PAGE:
Misconception #3: “I won’t get in trouble for having somebody else tell the plaintiff to drop the PFA.”

A PFA is a no-contact order. No contact includes physical contact as well as phone calls, texts, emails, faxes, and regular mail. It also includes third-party contact. Instructing another person to give any message whatsoever to the plaintiff is a violation of the PFA that could result in criminal charges.

Misconception #4: “A PFA can’t be used to take my kids away.”

Plaintiffs sometimes misuse PFAs to gain leverage in child custody and divorce cases. Plaintiffs may temporarily receive sole custody of a child until the final PFA hearing, causing defendants to go weeks or even months without seeing their kids. Custody provisions are often included in final PFAs that stay in place indefinitely.

Misconception #5: The plaintiff can’t afford a lawyer so I don’t need to get a lawyer either.

In many Pennsylvania counties, including Allegheny and Westmoreland Counties, plaintiffs may receive a free lawyer regardless of income. In these counties, free lawyers are offered to all plaintiffs, not just low-income plaintiffs. Spivak Law Firm strongly advises defendants to hire an experienced PFA attorney to level the playing field.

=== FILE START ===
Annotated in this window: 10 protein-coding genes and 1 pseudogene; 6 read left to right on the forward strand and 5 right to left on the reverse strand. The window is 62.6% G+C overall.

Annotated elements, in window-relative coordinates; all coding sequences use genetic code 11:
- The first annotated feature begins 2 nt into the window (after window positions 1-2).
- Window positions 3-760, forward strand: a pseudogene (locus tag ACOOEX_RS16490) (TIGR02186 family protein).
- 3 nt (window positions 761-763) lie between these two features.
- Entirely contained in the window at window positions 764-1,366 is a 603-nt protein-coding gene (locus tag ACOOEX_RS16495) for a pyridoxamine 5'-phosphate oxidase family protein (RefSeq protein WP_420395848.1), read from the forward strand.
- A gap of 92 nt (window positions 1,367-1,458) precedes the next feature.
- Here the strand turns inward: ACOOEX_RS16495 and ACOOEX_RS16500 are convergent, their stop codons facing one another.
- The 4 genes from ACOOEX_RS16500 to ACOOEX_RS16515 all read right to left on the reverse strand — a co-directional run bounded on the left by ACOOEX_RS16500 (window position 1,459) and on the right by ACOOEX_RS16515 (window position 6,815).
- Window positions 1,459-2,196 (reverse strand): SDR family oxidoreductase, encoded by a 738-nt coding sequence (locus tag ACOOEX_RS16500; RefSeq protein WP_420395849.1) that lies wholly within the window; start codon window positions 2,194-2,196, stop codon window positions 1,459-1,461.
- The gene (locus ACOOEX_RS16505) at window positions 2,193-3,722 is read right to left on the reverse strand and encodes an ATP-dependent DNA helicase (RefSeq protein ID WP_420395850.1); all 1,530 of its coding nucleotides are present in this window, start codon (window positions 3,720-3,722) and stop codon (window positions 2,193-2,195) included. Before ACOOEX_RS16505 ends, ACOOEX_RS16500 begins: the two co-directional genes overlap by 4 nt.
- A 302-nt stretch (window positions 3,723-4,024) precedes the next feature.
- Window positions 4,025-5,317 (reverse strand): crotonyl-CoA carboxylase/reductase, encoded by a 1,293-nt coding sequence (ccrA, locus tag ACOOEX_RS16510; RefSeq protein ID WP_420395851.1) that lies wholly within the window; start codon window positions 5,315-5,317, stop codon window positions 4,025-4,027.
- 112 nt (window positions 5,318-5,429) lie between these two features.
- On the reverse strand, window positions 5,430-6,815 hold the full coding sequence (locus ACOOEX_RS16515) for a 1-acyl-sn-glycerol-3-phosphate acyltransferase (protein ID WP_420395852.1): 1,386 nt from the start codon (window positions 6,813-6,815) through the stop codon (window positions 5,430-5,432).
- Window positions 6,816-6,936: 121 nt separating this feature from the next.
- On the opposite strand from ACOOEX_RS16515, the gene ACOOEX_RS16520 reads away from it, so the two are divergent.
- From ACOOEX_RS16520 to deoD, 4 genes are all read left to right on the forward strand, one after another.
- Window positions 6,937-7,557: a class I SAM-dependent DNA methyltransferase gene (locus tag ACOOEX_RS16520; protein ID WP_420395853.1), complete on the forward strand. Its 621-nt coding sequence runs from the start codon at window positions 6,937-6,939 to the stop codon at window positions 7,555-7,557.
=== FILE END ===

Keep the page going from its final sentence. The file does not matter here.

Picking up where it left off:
To speak with an experienced PFA defense attorney, call Spivak Law Firm at (412) 344-4900 or toll free at (800) 545-9390.

Defining “Income” for Child Support Cases

78287715Child support is largely based on parents’ income. At a child support hearing, both parents are required to bring federal income tax returns, including W-2s, and pay stubs for the last six months.

But what is “income” for child support purposes? According to Pennsylvania law, incomes includes:

–wages, salaries, bonuses, fees and commissions;

–net income from business or dealings in property;

–interest, rents, royalties and dividends;

–pensions and all forms of retirement;

–income from an interest in an estate or trust;

Social Security disability benefits;

–Social Security retirement benefits;

–temporary and permanent disability benefits;

–workers’ compensation;

–unemployment compensation;

alimony;

–lottery winnings;

–income tax refunds; and

–insurance compensation or settlements.

Income does not include public assistance and Supplemental Security Income (SSI) benefits, Social Security payments for a child, and foster care payments.